The first contention of learned Counsel for the petitioner is that the declaration contained in affidavit (Exhibit PC/1) is not of the type mentioned in Sections 199 and 200, Indian Penal Code, i.e., it is not a declaration which any court or public servant or other person is bound or authorized by law to receive as evidence of any fact. I asked Mr. Anand Swaroop to point out the existence of any such law in relation to that declaration and he frankly conceded that he could not point out any and that the petitioner could not be said to have committed any offence falling under Section 199 or Section 200 of the Indian Penal Code even if that declaration was false to the petitioner's knowledge. In this view of the matter, I accept the contention raised on behalf of the petitioner and hold that the charge framed against the petitioner under the two sections, just above-mentioned, cannot be sustained.

7. Section 182 of the Indian Penal Code is quoted below:

182. False information with intent to cause public servant to use his lawful power to the injury of another person.

Whoever gives to any public servant any information which he knows or believes to be false, intending thereby to cause, or knowing it to be likely that he will thereby cause, .such public servant--

(a) to do or omit anything which such public servant ought not to do or omit if the true state of facts respecting which such information is given were known by him, or

(b) to use the lawful power of such public servant to the injury or annoyance of any person.

shall be punished with imprisonment of either description for a term which may extend to six months, or with fine which may extend to one thousand rupees, or with both ' Counsel for the parties agree that if the declaration contained in Exhibit PC/1 was false to the petitioner's knowledge he would be guilty of the offence mentioned in this section, because he intended thereby to cause a public servant, viz., respondent No. 2, to do or omit something which the latter ought not to do or omit if the true state of facts was known to him, Mr. Sachdev contends, however, that no charge under this section either could be framed against the petitioner inasmuch as the evidence led before the learned Magistrate did not make out against the petitioner any case which, if unreputted, would warrant his conviction. This contention, in my opinion, is well-founded. Let me first examine its legal aspect. Sections 253 and 254 of the Code of Criminal Procedure may be set out here with advantage:--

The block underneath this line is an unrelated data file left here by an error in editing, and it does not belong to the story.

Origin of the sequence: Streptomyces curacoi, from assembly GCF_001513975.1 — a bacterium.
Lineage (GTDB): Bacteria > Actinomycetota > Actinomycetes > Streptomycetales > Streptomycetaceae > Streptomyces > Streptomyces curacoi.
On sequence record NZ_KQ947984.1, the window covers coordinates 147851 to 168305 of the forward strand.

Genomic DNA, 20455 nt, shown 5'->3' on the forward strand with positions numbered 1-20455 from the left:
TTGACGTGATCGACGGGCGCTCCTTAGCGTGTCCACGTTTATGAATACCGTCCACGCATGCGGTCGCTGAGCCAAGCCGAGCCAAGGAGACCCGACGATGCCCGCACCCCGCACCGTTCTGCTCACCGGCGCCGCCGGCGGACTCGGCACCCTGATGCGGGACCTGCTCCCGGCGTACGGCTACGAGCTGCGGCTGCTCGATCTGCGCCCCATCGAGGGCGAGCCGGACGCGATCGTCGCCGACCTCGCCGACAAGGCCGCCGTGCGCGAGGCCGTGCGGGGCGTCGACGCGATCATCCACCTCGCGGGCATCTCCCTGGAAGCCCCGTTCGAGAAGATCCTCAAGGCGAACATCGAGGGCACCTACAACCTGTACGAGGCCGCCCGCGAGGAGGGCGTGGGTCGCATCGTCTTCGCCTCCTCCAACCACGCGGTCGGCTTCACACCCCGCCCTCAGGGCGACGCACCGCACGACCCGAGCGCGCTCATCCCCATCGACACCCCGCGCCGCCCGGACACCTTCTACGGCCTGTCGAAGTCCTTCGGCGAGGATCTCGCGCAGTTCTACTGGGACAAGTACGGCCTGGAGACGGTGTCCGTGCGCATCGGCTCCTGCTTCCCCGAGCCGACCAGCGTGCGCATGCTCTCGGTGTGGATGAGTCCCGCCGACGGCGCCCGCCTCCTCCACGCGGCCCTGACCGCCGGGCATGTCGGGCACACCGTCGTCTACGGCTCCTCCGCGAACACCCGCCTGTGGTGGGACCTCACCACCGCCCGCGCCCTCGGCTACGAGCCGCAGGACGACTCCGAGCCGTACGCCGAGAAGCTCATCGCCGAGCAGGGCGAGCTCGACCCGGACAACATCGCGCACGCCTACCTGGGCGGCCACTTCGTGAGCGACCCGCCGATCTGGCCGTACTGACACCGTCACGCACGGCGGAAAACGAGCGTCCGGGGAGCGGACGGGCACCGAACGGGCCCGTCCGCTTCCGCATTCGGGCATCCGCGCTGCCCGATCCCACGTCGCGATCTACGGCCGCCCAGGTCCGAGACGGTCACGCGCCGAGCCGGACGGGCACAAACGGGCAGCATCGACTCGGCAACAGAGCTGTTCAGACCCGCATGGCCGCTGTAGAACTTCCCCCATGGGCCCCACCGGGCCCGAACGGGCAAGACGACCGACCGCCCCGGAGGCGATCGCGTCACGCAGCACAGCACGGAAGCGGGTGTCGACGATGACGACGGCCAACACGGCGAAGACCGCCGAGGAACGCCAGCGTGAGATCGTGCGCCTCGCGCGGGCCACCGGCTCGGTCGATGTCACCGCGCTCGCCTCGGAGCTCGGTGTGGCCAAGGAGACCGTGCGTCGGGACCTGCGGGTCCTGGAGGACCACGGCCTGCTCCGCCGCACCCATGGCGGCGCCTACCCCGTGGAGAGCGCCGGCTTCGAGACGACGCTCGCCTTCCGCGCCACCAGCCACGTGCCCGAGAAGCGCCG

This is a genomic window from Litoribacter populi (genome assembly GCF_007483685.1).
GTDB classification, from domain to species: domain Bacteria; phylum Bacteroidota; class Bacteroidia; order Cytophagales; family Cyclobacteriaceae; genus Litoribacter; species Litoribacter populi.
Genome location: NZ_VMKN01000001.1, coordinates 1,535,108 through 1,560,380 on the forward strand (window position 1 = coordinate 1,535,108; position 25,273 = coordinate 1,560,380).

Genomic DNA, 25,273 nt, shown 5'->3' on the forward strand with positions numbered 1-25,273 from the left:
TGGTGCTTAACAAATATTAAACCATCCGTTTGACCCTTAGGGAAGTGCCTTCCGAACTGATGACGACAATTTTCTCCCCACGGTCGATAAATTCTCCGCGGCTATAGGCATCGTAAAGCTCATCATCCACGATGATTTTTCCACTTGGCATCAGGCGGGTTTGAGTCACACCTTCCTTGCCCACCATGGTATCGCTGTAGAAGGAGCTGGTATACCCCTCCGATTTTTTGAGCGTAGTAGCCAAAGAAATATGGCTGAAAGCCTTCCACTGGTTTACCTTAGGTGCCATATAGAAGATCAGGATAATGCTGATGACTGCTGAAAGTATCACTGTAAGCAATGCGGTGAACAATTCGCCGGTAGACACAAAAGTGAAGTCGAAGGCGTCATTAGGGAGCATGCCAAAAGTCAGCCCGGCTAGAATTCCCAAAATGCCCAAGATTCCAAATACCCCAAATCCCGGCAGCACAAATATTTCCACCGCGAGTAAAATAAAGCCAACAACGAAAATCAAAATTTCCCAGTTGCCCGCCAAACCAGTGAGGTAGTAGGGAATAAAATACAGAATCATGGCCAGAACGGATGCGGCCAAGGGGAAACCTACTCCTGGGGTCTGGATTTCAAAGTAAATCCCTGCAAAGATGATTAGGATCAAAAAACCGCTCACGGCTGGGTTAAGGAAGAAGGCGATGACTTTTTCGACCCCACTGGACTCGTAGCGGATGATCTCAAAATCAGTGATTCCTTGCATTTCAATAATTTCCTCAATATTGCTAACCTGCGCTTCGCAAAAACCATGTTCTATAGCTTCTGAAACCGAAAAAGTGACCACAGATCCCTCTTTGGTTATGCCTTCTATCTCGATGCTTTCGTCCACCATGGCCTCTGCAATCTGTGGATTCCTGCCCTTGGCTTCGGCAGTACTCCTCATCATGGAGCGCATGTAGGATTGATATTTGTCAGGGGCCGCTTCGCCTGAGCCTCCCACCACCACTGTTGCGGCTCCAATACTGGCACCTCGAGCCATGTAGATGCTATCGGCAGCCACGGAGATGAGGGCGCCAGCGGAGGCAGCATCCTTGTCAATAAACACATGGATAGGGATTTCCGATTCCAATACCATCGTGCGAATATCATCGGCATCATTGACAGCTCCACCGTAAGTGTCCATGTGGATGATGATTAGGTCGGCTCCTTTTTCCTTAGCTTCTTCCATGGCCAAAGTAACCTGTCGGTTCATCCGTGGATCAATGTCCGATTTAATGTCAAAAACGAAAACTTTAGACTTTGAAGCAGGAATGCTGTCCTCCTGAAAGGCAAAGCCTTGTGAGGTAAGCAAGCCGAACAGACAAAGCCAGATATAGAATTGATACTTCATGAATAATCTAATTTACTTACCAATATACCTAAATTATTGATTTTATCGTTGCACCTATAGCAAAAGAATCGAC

253. Discharge of accused.--

(1) If, upon taking all the evidence referred to in Section 252, and making such examination (if any) of the accused as the Magistrate thinks necessary, he finds the no case against the accused has been made out which, if unrebutted, would warrant his conviction, the Magistrate shall discharge him.

(2) Nothing in this section shall be deemed to prevent a Magistrate from discharging the accused at any previous stage of the case if, for reasons to be recorded by such Magistrate, he considers the charge to be groundless.

254. Charge to be framed when offence appears proved.

If, when such evidence and examination have been taken and made, or at any previous stage of the case, the Magistrate is of opinion that there is ground for presuming that the accused has committed an offence triable under this Chapter, which such Magistrate is competent to try, and which, in his opinion, could be adequately punished by him, he shall frame in writing a charge against the accused.